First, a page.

How to Buy Foreclosure Real Estate
The ugly threat of foreclosure is an unfortunate possibility to many homeowners. Unavoidable financial problems can affect a homeowner's ability to make the mortgage payments such as divorce, losing a job, death in the family or expensive medical bills thus resulting in the lender seeking legal action to repossess your home via foreclosure.
Many people do not realize that if your home is foreclosed on, not only do you lose your home, but you still may have to pay the bank an additional amount. In many cases, the home is worth less than the amount owed to the lender. When this occurs, you will owe and the lender will most certainly pursue a deficiency judgment, which is the difference between the amount owed to the lender and how much the bank sold the home for.
For example, if your house is sold during foreclosure for $179,000 and your loan balance with the lending company is $239,000, a deficiency judgment of $50,000 is still owed to the lender.
The best thing you can do if you find yourself getting into financial problems is to get a your finances under control before you get a notice of foreclosure. It is never too late to reduce spending and get on a budget.
Here are some ways to repair your finances:
If you receive a Notice of Foreclosure, immediately contact your bank and speak with someone in their Loss Mitigation Department. Explain your situation to them and be upfront about the financial problems you are having. If you are meeting with them in person, you may want to bring backup with you. For example, copies of high medical bills and collector's notices will show them the pressure you were up against because of a health emergency.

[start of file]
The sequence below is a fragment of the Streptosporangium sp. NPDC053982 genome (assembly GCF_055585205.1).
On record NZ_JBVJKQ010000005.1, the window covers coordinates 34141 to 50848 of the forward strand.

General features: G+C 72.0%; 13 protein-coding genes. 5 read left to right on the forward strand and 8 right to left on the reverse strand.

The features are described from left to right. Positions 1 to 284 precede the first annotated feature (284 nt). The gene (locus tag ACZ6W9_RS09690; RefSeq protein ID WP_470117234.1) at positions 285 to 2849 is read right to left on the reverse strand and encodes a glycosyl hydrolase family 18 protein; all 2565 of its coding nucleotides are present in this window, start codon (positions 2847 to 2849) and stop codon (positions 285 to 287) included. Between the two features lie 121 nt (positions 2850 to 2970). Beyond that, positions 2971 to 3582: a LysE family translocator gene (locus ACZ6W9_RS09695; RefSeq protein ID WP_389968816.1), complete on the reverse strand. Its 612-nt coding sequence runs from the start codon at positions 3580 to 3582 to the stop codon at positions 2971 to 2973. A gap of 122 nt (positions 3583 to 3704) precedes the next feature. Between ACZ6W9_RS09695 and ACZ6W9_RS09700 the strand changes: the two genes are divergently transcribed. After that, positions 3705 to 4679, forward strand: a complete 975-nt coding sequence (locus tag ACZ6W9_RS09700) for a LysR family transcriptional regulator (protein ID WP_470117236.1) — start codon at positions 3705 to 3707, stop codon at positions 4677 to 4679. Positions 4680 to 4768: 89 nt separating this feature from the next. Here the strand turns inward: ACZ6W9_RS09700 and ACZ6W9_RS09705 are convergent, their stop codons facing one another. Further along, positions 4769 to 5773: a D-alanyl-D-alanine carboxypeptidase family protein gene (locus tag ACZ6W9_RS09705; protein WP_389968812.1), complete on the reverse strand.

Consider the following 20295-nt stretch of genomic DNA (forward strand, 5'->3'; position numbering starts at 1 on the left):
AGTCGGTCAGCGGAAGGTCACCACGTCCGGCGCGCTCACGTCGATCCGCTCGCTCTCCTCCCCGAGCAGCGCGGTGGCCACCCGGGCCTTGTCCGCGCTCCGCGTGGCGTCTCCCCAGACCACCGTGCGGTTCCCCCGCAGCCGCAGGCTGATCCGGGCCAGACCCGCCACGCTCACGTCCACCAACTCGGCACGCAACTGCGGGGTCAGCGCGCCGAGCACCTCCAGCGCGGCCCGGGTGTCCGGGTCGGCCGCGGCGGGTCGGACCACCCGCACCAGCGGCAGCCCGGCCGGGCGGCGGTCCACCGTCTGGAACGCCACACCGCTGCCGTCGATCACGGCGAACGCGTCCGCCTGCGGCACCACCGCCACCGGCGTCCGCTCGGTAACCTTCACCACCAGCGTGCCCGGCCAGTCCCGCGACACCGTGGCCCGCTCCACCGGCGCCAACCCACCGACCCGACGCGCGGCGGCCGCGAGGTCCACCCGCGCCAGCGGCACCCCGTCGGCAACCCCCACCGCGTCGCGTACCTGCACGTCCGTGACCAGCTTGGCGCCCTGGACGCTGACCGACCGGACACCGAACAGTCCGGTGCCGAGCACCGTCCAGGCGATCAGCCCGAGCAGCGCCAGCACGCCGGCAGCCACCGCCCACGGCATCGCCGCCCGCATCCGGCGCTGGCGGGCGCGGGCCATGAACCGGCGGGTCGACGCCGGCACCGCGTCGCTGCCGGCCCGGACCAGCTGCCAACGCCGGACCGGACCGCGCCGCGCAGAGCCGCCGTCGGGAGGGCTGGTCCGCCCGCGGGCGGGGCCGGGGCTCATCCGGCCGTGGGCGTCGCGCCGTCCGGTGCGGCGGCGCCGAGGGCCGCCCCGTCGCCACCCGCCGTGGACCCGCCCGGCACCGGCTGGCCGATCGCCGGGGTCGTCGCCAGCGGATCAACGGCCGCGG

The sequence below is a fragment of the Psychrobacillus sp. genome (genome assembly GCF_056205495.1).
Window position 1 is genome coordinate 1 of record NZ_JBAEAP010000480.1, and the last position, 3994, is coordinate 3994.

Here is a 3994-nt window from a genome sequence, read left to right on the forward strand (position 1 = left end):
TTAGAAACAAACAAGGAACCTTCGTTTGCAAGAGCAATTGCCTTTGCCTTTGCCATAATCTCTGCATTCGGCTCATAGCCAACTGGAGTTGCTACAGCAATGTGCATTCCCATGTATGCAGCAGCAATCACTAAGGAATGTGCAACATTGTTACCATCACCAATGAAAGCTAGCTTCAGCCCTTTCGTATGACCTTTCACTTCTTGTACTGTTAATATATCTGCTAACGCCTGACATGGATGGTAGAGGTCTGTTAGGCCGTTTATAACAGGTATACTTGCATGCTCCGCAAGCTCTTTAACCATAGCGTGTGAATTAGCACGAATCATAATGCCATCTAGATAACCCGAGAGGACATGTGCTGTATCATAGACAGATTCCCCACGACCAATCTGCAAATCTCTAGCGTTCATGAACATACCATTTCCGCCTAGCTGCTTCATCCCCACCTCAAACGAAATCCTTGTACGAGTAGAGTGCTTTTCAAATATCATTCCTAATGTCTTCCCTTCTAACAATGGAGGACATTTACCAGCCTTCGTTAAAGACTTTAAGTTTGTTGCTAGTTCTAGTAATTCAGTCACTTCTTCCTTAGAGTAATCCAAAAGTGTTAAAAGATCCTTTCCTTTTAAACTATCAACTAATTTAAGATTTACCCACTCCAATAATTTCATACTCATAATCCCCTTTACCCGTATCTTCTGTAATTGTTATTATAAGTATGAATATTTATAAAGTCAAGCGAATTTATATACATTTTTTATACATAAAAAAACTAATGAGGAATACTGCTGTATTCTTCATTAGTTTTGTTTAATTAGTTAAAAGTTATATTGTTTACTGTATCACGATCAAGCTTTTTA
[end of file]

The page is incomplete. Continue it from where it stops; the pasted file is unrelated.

Contact an approved HUD government housing counseling agency in your state. It will provide free information and a list of organizations ready to bail you out when threatened with foreclosure.
In recent times, many Americans are facing foreclosure. Unfortunately, there are a number of fraudulent foreclosure-related companies ready to take advantage of these homeowners at this vulnerable time.
These fraudulent companies may call themselves "foreclosure consultants" or "foreclosure specialists." If a company claims they can stop your foreclosure immediately if you sign a document appointing them to act on your behalf, you may be signing over the title to your property and becoming a renter in your own home! Never sign a legal document without reading and understanding all the terms and getting professional advice from an attorney, a real estate professional, HUD-approved housing counselor.
These scammers will find you as soon as the Foreclosure procedure starts. When your lender files your foreclosure notice with the public trustee in your town, an announcement is made in your local newspaper. Soon, you will begin to receive phone calls and mail from foreclosure scam artists.
There are several scams they use to try to swindle you:
The U.S. Department of Housing and Urban Development (HUD) funds free or very low cost housing counseling nationwide. Housing counselors can help you understand the law and your options, organize your finances and represent you in negotiations with your lender. Find a HUD-approved housing counselor near you or call (800) 569-4287 or (800) 877-8339.